Six months ago, I traveled to India to see firsthand what the prime minister of that country calls a national shame. It is the systematic, widespread, shocking elimination of India’s baby girls. Some 50,000 female fetuses are aborted every month in India. Baby girls are often killed at birth, either thrown into rivers, or left to die in garbage dumps. Its estimated that one million girls in India “disappear” every year.

I traveled first to Delhi, where I met a woman who is a member of the privileged, educated class. Her name is Mitu and she is a pediatrician, married to a doctor. When she became pregnant, she said her husband’s family pressured her to have an illegal ultrasound to see if her twins were girls or boys.

There are clinics everywhere in India, offering ultrasounds. We walked down street after street and saw signs everywhere advertising ultrasound services. There are even technicians who pack portable ultrasounds and travel to villages offering their services. The dirty little secret is that many couples use the ultrasound to find out the sex of their baby. If they find it’s a girl, hundreds of thousands of mothers-to-be abort the fetus. 50,000 girl fetuses are aborted every month in India. It is a staggering number. And it has created whole villages where there are hardly any women. We went to one such village in the province of Haryana. Everywhere we looked, we saw boys, young men, old men, but very, very few women. It was unsettling, especially because we knew this was not some freak of nature, but a result of the deliberate extermination of girls.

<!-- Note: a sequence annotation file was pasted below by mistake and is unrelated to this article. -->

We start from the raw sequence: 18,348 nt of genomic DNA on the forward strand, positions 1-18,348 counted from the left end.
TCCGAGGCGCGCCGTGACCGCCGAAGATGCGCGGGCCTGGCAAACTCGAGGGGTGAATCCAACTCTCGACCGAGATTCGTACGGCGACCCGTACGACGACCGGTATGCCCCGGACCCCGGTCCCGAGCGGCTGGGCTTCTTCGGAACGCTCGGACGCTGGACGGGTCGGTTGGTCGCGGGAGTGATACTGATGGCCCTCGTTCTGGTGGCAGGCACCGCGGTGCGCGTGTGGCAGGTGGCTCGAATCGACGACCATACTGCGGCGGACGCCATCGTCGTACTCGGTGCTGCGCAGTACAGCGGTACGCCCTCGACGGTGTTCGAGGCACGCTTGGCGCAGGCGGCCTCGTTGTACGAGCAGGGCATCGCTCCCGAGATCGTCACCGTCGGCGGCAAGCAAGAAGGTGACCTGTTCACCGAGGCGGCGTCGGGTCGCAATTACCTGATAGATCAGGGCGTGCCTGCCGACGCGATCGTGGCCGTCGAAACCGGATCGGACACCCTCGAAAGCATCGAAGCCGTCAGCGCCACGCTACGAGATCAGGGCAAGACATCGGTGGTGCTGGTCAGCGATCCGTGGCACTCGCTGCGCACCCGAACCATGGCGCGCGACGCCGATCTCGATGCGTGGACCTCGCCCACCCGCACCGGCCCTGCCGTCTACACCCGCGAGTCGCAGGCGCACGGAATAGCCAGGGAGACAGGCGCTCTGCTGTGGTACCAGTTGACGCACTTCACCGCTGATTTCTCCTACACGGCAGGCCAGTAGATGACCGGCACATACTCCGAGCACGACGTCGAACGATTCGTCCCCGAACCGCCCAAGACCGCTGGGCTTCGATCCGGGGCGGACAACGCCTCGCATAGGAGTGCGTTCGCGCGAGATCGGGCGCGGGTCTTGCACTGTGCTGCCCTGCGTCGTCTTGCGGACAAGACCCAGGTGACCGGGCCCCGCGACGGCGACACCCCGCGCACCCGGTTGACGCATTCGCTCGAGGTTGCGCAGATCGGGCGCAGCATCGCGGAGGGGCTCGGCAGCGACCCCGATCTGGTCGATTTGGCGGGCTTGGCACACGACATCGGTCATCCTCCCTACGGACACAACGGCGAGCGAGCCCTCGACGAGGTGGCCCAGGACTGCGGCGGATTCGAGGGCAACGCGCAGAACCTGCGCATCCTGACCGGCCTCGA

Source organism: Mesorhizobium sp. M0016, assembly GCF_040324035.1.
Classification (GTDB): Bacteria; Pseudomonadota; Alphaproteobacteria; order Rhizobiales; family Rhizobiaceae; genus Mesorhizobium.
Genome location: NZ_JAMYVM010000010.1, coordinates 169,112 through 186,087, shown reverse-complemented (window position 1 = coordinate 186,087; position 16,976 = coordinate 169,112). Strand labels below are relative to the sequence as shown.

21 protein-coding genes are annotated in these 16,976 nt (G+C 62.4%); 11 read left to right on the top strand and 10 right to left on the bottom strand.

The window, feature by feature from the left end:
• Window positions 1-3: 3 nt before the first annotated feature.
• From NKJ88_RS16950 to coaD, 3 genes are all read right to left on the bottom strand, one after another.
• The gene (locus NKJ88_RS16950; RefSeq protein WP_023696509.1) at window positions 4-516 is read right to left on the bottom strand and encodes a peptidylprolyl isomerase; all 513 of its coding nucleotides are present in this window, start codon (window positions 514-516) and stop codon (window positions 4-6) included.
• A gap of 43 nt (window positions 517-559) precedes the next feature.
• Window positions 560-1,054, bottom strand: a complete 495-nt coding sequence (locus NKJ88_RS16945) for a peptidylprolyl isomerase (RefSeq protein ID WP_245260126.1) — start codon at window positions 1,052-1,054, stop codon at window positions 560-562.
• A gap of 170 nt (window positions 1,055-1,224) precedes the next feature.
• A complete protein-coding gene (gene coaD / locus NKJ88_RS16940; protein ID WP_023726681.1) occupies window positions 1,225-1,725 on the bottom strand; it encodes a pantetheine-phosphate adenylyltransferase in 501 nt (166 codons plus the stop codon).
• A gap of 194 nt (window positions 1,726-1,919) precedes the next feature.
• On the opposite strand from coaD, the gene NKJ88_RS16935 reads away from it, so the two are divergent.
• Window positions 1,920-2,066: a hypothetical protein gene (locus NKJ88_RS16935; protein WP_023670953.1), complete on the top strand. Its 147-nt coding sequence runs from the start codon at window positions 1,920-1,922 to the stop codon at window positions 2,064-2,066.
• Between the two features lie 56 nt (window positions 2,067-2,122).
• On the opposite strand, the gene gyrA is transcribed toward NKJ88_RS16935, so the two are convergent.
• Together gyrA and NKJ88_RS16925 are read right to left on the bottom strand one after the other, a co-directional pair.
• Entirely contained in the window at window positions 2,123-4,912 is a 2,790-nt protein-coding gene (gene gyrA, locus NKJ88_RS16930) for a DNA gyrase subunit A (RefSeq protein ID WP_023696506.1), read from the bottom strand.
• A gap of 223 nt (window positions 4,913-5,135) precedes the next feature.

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“Mitu Khurana’s fight to have her baby girls, is nothing short of historic”.

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U.S. clinic offers British parents the opportunity to choose the sex of their child

British couples are being offered the chance to choose the sex of their child in a U.S. clinic.

The controversial practice – known as pre-implantation genetic diagnosis (PGD) – is banned in this country, except in cases where it could signal genetic disease.

Fifty per cent of the embryos currently being tested in Dr Jeffrey Steinberg’s New York clinic are said to belong to Britons while another four will undergo testing next month.

The American laws on sex selection changed in 2001 leading to medical centres offering ‘family balancing services’.

The cost of the service and travel expenses can total £20,000.

Dr Steinberg, who opened his clinic in January, told The Times: ‘Britain is far more conservative than it used to be. They were the innovators but now they’ve got handcuffs on.

‘From a business standpoint, it’s the best thing going. From a medical standpoint, it’s a travesty.’

Pro-life supporters have criticised the practice, where ‘undesirable’ embryos are destroyed.

According to The Telegraph, the Pope has highlighted an ‘obsessive search for the perfect child’ and warned that a ‘new mentality is creeping in that tends to justify a different consideration of life and personal dignity’.